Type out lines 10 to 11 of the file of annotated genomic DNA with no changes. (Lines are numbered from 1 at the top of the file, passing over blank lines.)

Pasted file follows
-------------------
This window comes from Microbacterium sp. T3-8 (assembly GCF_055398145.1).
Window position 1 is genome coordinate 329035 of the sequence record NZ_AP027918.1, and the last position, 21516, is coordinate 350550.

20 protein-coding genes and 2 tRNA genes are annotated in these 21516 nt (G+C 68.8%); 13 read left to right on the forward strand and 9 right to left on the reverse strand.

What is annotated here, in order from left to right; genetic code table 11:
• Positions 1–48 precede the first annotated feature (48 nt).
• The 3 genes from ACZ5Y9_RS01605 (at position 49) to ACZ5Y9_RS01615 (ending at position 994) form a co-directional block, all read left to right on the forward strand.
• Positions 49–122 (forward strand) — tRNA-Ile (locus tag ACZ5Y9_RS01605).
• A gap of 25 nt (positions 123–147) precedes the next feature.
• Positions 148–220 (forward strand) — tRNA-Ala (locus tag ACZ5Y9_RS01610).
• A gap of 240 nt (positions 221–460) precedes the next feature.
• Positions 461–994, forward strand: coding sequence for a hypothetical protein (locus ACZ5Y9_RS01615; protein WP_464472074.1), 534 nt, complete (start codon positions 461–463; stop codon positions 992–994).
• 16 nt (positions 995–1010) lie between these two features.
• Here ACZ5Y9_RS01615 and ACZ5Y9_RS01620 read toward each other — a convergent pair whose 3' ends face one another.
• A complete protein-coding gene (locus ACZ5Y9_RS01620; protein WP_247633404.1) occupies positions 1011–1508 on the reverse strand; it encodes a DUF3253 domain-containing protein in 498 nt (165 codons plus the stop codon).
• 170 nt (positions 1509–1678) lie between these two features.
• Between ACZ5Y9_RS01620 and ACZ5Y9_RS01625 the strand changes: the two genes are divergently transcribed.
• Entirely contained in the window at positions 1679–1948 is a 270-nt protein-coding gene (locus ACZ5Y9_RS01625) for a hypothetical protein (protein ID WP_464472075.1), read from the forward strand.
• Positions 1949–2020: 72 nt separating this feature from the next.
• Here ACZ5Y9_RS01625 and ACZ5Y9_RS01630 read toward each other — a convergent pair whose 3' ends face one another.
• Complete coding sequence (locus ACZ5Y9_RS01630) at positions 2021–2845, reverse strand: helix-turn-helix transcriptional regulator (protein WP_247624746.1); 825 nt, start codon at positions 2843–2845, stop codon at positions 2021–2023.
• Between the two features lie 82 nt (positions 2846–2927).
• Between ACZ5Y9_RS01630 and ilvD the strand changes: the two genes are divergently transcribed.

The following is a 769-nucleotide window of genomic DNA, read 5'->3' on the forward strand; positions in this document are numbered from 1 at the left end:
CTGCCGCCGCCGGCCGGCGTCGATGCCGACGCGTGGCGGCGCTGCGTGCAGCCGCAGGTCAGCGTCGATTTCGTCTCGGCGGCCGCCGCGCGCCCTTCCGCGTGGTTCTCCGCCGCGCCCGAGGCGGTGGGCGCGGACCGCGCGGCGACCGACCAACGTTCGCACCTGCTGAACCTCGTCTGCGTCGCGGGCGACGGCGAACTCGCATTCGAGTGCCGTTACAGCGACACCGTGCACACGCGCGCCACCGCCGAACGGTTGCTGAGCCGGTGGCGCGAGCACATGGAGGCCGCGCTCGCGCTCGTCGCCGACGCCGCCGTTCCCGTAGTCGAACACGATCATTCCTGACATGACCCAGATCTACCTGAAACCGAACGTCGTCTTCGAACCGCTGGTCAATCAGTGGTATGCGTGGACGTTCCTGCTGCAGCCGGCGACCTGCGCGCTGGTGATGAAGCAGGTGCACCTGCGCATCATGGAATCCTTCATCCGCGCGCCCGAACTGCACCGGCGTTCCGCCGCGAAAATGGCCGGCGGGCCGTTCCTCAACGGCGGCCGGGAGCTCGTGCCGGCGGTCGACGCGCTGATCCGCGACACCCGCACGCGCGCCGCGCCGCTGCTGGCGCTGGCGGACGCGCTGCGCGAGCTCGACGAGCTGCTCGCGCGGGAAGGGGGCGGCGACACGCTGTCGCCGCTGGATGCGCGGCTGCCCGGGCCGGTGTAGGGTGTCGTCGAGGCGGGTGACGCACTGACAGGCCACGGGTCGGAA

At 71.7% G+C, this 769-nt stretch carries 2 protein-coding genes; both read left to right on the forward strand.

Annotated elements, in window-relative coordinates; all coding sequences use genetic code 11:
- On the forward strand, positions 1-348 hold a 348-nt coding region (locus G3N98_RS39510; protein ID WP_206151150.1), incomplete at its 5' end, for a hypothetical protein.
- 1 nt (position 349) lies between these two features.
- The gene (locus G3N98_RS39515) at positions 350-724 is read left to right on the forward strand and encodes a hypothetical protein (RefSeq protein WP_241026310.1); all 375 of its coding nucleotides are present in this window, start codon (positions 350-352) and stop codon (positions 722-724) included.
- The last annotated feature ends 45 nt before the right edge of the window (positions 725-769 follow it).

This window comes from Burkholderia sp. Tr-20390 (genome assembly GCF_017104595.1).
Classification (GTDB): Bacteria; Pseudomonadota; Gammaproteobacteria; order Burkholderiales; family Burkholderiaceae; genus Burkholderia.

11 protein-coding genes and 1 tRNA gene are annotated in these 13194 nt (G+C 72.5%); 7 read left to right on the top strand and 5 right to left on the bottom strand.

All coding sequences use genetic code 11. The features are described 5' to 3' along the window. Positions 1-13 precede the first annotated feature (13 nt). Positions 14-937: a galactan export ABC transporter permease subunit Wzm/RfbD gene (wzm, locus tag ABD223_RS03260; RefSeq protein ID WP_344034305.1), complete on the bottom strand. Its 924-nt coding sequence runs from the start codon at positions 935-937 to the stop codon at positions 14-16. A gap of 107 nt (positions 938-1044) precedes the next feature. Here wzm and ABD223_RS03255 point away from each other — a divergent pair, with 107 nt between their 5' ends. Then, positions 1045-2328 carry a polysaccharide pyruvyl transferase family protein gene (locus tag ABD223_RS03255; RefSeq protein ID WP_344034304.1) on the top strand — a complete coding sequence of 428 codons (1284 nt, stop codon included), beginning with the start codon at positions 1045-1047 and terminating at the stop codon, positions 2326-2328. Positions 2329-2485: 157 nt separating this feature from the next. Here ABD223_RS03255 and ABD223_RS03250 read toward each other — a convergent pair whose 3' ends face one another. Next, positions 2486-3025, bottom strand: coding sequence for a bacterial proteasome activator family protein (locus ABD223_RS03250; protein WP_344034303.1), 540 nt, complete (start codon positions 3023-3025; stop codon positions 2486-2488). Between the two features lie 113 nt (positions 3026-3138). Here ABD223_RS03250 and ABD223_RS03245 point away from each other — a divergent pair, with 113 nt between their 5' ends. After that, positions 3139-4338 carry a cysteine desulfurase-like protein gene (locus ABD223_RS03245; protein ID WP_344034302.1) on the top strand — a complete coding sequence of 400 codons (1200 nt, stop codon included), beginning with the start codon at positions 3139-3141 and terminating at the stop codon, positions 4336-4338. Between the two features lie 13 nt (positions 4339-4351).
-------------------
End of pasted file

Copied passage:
• A gap of 240 nt (positions 221–460) precedes the next feature.
• Positions 461–994, forward strand: coding sequence for a hypothetical protein (locus ACZ5Y9_RS01615; protein WP_464472074.1), 534 nt, complete (start codon positions 461–463; stop codon positions 992–994).